FOCUS ON: Self-Harm – Understanding Self-Harm (Part 2)

For many young people what starts off as a once-off form of stress relief, turns into a vicious cycle of self-injury that is hard to break.


Myths about self-harm

1.  People who self-harm are either attention seeking or are part of a cult

The truth of the matter is that the majority of self-harm is done in secret over an extended period of time, and it is often very difficult for the person to talk about and admit to why they do it. Self-harmers seldom ever seek medical help or support.

Another common misconception regarding self-harm revolves around it being a group activity or part of the “goth” sub-culture. There is however no formal or reliable evidence to support either of these assertions.

2. Self-harm leads to suicide

Perhaps what frightens family and friends most about self-harming is the incorrect belief that it will lead to suicide. In fact the very opposite is true in that when young people self-harm they are not trying to kill themselves, but instead are trying to cope with their overwhelming emotions and circumstances. For many self-harm is a means of staying alive.

It is however important to take self-harming seriously and to seek help – it has been found that in the long term, those who self-harm are at higher risk of attempting suicide.


Warning signs

It can be difficult to detect whether or not someone is self-harming; clothing can hide physical wounds and a smile, and a dismissive “I’m fine” can mask a world of inner pain. There are however clues you can look out for if you are worried about someone:

  • repetitive, unexplained scars and / or wounds – these can be from cuts, burns, scratching or bruises and are usually found on the wrists, arms, thighs or chest.
  • sharp objects or things used for cutting – these can include: razor blades, the blade from a pencil sharpener, knives, needles, safety pins, shards of glass, mettle bottle caps, bobby pins etc.
  • lighters, matches, candles – used for burning and scalding
  • frequent blood stains on clothing, bedding or towels
  • Covering up i.e. wearing long sleeved tops and pants, regardless of how hot it is, refusal to partake in activities that will require them to wear shorts, a swimming costume etc.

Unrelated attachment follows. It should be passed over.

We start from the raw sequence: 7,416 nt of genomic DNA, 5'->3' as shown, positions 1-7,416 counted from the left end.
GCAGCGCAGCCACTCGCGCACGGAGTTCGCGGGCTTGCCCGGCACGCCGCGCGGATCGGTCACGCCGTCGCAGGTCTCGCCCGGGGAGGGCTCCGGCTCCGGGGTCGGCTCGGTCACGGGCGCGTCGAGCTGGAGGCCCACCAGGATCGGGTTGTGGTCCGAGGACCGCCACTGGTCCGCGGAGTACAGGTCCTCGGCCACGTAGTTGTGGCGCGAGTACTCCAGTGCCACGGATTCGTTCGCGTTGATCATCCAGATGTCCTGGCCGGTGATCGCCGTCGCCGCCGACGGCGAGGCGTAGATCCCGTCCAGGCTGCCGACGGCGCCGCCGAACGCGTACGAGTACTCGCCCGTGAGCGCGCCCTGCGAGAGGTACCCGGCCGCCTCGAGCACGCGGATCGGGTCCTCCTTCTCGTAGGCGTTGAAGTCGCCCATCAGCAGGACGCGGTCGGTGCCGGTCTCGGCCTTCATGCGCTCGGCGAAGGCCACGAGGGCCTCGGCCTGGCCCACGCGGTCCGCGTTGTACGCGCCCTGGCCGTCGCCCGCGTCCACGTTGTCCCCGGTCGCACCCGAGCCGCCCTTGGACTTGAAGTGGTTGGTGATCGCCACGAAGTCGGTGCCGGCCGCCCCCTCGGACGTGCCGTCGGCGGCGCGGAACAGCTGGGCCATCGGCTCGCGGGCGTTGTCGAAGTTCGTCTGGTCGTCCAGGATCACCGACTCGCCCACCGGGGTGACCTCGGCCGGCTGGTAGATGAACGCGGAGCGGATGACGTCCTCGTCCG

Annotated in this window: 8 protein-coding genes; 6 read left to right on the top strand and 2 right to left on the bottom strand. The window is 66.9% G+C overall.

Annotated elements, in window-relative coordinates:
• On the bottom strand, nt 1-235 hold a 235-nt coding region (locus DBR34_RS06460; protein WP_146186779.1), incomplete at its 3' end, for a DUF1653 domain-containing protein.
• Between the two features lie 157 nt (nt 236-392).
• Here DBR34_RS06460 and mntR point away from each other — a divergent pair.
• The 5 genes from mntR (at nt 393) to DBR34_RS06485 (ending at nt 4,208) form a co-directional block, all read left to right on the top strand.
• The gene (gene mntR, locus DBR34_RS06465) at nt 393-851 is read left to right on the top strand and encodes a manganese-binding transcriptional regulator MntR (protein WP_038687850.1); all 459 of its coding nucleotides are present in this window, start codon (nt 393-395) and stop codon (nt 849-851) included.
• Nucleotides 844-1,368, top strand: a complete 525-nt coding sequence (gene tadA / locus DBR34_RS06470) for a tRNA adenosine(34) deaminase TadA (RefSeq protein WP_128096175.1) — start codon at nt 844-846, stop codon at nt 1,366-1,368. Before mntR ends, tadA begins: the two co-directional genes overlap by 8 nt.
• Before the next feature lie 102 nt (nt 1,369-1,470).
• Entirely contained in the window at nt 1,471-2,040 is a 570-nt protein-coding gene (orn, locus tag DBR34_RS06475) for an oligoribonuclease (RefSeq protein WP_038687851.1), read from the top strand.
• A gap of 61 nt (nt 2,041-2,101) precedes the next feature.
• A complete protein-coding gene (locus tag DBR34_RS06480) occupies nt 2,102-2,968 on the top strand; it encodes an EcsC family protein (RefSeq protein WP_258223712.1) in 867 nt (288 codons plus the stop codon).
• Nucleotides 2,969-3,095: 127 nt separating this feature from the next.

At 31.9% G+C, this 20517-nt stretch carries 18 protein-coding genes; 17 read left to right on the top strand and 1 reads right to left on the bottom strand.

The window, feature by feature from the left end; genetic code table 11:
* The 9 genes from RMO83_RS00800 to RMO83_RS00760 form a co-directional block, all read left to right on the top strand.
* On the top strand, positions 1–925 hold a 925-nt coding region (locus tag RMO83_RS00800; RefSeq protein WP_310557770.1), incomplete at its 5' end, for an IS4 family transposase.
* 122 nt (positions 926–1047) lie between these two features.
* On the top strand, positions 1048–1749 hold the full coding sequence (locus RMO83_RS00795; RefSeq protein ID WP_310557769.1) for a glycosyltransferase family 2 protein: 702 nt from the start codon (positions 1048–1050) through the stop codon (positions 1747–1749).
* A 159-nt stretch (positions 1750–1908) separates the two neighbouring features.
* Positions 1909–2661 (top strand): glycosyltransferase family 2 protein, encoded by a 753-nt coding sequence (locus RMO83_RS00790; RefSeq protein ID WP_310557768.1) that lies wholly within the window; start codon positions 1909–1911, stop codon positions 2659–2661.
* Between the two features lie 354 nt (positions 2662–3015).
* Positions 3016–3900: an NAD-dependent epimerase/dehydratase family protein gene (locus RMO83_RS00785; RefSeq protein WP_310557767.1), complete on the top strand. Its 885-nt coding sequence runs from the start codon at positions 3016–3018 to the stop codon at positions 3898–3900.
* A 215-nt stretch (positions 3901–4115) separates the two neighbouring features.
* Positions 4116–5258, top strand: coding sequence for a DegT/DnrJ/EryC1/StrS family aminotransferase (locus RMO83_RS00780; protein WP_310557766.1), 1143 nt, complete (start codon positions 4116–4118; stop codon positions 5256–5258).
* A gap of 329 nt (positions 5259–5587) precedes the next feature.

• frequent “accidents” or clumsiness – this is often used as an excuse for injuries
  • Wanting to be alone for extended periods of time – locking themselves in their bedroom or the bathroom
  • Irritability, secretive behaviour, withdrawn, looking “washed out”, tired and having no energy


How does self-harming start and is it addictive?

For some it starts off by accident, they accidently injure themselves and thereafter start deliberately harming themselves in order to experience the same relief the initial injury gave them.

For many it begins as a “once-off” thing; they harm themselves once believing that they won’t do it again. But the relief the physical pain provided them is short lived and the problems they are trying to cope with still exist and the emotional distress and pain soon returns resulting in them harming themselves again, and so the cycle continues.

Self-harming is habit-forming. When the body is injured, hurt or under extreme stress (take running a marathon for example) a chemical or endorphins called endogenous opioids are released providing a form of natural pain relief that can be experienced as being pleasurable; however it can also increase a person’s pain threshold, thus resulting in them being able to tolerate increased amounts of pain. It is important to understand that self-harming is  not just about “chasing” the physical pleasure and / or relief from self-inflicting physical pain; more often it is about coping or finding a way to distract themselves from what they are feeling or experiencing emotionally, it is this physical diversion from the emotional pain that becomes habit-forming.



There is a final part to the cycle: the guilt, shame and regret many self-harmers experience about what they do. It is because of these “by-product” emotions that most do not want to talk about what they do and become increasingly secretive and withdrawn.



Richardson, C. (2012). The Truth About Self-Harm: For Young People and Their Friends and Families [Booklet]. United Kingdom: Mental Health Foundation.

Science Nordic. (2012). Self-harm Is Not Only For Troubled Teens. Retrieved from: [Accessed on: 11 May 2015].

Segal, J. & Smith, M. (2015). Cutting and Self-Harm: Self-Injury Help, Support, and Treatment. Retrieved from: [Accessed on: 11 May 2015].